FASHION PHOTOGRAPHY INSIGHTS: JARKA SNAJBERKOVA
Berlin-based fashion photographer Jarka Snajberkova has been working in the field of fashion photography for the last six years, collaborating with fashion clients internationally. Having gained degrees in Applied and Still Photography, she always approaches her work with an obvious artistic flair. A frequent collaborator of independent fashion magazines, Snajberk has been continuously shooting Paris Fashion Week shows for Schön! Magazine. Read on as she elaborates on her working process and teamwork efforts, attracting new clients, and trends in photography and social media.
Did you choose the fashion industry or did the industry choose you?
Probably both. I’ve always believed it was a two-way process. But the truth is that in 2010, I decided that fashion photography was going to be the field I was going to pursue professionally.
How do you go about creating a story? Do you have the concept in mind prior to the shoot or you decide once you see the location and resources?
The concept is to take good pictures and enjoy the process. For me, even if there is one in my mind, I am sure the result will be different. In my mind, there is no difference between a dream and reality, which makes everything much simple and easier. My desk and notebooks are full of ideas written on little papers. But, at some point, I stop making notes because ideas should be used naturally at the time of appearance. Good ideas tend to appear again later perhaps in another form, if you let them come and go.
I like complicated and spontaneous things. Creation, including post-production, is an open process, because everything is constantly changing – the models, the location, the clothes, the thoughts, the vibes, even the pictures afterwards, so basically it is about reacting on particular moments. It is great to have a good concept and built it on, like a puzzle, but you need to be open to change and possibilities, if the concept itself needs to be changed. Noble things are full of mysteries.
You collaborate with established fashion magazines. Are you in a point at your career where clients come to you?
I have been collaborating with Schön! Magazine during Pret-a-Porter and Haute Couture fashion weeks in Paris. Basically, yes, clients come to me, even if they are not always from the fashion industry. It’s the perfect compliment to my work. If there is a project I personally like, I always find a way to reach out and find new clients.
To what extend do you edit your images, and which aspect of an image do you most usually edit?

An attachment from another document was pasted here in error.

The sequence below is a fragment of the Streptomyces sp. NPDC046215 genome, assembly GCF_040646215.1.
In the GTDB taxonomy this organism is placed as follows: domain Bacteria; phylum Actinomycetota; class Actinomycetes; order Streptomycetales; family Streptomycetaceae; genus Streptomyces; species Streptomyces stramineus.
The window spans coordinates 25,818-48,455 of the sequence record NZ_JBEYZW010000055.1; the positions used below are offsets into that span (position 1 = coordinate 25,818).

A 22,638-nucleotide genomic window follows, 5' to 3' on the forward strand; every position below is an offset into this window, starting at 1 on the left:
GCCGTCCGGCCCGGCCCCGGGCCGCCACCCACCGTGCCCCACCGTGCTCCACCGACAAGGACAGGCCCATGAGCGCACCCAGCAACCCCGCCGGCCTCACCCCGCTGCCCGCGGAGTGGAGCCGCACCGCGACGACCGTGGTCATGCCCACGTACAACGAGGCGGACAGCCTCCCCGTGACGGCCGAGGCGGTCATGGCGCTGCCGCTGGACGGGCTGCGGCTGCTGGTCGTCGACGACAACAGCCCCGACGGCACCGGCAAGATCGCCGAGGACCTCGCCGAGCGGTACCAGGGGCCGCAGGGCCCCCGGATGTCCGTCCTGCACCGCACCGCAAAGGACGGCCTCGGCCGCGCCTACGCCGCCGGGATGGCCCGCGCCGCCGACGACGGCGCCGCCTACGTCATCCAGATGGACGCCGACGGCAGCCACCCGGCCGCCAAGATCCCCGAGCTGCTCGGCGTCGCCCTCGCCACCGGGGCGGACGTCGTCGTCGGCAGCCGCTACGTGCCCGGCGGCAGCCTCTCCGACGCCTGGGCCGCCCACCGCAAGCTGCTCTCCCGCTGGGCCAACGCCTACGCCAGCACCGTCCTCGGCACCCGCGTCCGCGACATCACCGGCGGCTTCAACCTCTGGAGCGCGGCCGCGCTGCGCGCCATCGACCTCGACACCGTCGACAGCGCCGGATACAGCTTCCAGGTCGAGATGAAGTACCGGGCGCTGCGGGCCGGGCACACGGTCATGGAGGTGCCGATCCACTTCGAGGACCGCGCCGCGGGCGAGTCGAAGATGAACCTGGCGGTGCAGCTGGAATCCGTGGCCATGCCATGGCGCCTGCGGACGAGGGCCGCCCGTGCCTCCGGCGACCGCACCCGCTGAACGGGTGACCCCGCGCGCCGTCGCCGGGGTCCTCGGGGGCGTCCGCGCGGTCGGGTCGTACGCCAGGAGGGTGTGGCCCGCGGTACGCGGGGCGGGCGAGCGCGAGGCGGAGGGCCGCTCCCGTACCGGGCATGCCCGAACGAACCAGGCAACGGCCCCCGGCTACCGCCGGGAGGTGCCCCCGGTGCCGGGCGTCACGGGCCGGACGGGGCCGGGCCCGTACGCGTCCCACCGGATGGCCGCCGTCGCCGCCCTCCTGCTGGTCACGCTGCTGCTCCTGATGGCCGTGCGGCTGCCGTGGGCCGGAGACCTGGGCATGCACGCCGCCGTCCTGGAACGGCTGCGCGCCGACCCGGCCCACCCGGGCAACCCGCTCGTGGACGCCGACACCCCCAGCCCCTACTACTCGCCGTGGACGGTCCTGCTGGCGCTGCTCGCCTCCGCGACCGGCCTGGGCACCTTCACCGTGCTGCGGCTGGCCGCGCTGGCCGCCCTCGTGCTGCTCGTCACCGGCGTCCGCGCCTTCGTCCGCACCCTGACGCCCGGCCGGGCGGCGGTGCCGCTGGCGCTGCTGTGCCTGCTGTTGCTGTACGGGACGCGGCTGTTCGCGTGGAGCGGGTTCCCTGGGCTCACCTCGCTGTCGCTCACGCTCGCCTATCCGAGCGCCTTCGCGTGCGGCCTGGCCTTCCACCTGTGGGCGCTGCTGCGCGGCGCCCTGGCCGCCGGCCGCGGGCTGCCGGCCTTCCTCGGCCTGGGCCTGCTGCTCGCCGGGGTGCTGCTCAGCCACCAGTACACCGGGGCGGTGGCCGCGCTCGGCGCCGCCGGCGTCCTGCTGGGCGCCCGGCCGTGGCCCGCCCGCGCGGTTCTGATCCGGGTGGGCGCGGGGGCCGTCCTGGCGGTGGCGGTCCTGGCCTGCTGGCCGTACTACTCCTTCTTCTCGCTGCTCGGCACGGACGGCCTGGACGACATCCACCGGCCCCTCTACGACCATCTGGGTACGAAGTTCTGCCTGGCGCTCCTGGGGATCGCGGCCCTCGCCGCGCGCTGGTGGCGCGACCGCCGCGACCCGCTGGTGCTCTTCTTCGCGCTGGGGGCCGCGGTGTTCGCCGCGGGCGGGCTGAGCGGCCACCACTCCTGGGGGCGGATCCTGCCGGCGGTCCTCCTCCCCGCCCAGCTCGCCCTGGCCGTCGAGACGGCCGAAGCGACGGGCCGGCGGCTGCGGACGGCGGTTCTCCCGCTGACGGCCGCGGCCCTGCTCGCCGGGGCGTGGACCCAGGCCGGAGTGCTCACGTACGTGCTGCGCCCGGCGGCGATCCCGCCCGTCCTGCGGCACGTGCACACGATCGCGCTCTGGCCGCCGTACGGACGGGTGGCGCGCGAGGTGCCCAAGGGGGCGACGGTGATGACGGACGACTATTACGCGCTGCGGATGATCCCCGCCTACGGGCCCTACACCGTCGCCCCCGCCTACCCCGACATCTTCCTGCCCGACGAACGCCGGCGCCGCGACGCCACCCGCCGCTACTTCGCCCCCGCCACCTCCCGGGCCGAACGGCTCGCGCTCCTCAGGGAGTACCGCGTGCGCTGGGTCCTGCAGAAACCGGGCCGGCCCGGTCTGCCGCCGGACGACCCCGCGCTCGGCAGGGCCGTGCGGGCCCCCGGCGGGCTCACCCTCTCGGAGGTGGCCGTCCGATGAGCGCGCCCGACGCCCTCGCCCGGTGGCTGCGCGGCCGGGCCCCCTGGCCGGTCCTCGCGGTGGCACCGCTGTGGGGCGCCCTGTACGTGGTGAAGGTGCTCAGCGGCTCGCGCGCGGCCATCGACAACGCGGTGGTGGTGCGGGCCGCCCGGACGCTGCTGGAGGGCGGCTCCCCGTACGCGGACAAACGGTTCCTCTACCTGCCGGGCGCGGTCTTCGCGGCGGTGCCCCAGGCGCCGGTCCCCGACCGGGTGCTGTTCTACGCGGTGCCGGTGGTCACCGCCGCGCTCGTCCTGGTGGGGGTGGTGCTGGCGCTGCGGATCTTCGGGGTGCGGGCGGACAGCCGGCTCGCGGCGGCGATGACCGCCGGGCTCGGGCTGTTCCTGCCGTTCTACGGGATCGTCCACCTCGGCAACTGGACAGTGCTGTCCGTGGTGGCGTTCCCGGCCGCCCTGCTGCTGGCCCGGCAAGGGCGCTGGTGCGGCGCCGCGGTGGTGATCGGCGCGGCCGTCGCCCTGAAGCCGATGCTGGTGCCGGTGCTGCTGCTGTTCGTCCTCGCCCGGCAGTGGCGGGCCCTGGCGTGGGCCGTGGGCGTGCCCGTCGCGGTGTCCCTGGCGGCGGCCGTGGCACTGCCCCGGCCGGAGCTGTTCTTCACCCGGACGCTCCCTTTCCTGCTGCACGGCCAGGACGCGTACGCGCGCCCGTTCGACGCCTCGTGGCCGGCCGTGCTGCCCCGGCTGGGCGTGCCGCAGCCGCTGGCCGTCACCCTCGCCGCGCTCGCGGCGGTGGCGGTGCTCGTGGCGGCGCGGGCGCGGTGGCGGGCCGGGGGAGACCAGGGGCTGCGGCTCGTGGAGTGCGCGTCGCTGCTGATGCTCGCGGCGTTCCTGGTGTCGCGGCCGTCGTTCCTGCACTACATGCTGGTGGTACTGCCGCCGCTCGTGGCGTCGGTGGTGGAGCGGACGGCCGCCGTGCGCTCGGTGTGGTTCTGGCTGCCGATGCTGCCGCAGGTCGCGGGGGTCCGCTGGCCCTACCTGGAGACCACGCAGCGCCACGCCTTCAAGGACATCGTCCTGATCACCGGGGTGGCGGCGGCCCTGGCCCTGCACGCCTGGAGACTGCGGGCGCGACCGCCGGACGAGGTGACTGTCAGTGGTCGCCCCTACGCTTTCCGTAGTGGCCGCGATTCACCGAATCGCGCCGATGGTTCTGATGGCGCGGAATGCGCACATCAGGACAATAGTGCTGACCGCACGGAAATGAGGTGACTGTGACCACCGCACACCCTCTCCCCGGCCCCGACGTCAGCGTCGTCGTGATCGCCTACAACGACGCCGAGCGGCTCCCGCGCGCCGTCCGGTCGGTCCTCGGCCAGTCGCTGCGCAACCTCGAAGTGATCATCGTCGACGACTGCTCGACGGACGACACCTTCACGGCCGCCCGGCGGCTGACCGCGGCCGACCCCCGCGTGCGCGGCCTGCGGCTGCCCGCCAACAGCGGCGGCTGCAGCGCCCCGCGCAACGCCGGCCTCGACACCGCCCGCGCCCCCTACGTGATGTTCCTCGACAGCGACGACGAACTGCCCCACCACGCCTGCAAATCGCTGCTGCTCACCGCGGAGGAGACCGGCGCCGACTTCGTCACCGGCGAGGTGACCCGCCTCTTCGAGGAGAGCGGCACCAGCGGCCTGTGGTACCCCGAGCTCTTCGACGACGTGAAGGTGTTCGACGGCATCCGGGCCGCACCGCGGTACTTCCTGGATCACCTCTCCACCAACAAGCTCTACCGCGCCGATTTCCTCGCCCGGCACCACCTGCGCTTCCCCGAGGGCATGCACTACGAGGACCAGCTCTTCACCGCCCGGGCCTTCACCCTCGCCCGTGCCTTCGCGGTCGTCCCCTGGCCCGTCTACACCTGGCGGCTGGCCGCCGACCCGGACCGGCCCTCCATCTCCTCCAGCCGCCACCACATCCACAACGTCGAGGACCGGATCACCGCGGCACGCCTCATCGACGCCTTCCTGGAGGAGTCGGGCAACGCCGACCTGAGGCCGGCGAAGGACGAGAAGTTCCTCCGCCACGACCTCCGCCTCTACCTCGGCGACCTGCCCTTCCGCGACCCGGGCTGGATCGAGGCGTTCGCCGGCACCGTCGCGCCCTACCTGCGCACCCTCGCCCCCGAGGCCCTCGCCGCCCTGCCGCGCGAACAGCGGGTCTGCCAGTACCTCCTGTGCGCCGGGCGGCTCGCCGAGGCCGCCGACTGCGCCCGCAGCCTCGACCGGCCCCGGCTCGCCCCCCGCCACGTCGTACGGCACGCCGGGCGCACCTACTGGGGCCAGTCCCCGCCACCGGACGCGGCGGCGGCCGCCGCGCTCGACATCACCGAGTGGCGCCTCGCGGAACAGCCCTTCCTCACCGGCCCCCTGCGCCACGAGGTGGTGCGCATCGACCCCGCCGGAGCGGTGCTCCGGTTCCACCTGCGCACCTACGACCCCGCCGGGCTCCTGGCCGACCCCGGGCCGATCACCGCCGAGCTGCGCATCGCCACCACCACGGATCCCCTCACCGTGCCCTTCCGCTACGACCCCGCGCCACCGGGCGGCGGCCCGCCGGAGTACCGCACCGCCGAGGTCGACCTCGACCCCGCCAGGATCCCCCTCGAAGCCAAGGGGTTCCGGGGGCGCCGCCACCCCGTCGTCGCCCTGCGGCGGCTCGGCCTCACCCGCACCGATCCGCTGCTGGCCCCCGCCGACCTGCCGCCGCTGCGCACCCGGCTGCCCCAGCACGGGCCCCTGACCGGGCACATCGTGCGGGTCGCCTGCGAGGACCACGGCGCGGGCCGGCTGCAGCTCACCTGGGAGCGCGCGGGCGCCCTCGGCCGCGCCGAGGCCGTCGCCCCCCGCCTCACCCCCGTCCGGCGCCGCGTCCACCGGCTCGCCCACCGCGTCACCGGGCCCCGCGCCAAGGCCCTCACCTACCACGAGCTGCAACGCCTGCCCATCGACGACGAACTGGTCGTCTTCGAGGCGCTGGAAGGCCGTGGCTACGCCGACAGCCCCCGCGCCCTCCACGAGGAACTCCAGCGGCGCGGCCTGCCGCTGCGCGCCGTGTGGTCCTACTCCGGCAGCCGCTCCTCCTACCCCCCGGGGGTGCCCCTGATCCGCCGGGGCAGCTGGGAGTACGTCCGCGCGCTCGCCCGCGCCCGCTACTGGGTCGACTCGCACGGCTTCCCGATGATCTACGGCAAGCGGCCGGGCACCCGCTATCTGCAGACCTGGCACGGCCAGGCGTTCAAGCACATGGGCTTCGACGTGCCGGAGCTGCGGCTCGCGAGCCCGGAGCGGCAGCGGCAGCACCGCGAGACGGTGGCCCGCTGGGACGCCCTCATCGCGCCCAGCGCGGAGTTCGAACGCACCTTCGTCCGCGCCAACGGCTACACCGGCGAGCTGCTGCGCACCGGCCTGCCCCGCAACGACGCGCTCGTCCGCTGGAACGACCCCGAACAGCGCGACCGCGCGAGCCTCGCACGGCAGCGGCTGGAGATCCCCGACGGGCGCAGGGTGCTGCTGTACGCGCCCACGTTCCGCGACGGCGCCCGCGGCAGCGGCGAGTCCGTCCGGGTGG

I believe, compared to analog, digital images are not ready the moment you shoot them with the camera. I need more time for editing and somehow accepting the images; it can take more time, like making a cake with different layers. I edit their tonality, contrast, colors, skin, fabric and tiny discrepancies, as if I was painting. But the longer I work in fashion photography, the less I retouch.
How did you develop the skills necessary to become a photographer? Do you think that academic studies and professional experience are enough?
Getting education was important, and of course everything that has happened up to now is great and has helped me grow. I develop my skills by everything I do; by constantly observing, switching between branches, studying languages, listening to people, thinking about photography and shooting. The skills that need to be learned right now come through this process. Even if I stop shooting, I always learn something about myself, which is beneficial for me as a photographer.
Do you have an assistant or a dedicated team you always work with? Do you believe teamwork is important within a shoot or is it all one-man’s work?
I used to work with a smaller team which was pretty close to me in Prague. Now it is more dynamic. And I wish I had an assistant; it would be beautiful!
Teamwork is nice – even if it is only me and a model. At the moment, I am in a very interactive mood, and I let others do their work and I love it! It may not sound like teamwork, but when everyone feels good at their position, then joint effort always works. Of course, I am the one at helm, and hopefully can feel it when I am tuned to people I work with or going against someone’s nature – and therefore against the whole project. So, it was basically something like a one-man show until the moment I discovered teamwork.
With street photography becoming a huge trend the last few years, would you ever attempt it?
I have tried it, even when it was not known as street-style photography. In 2005, I was shooting people in public transport in Prague with a slight documentary and ironic accent; it was called “Metro Fashion.” I also remember taking selfies with my analog camera and mapping my wardrobe. There was a certain fascination with fine, everyday fashion behind that. I think street-style photography is too overused nowadays.
Are social media important to you to promote your work? Are you stressing to grow your following to spread the word about your projects?
Sometimes they are. I really like exploring different ways of presentation, and of course I get in touch with designers or other interesting people, so we do not need to exchange contacts. Internet, social media, websites etc. are such interesting mediums, and allow photographs to be viewed in a different way. But I do not stress to grow my following.
What are you currently working on?
We’ll see what the future brings!
Images © Jarka Snajberk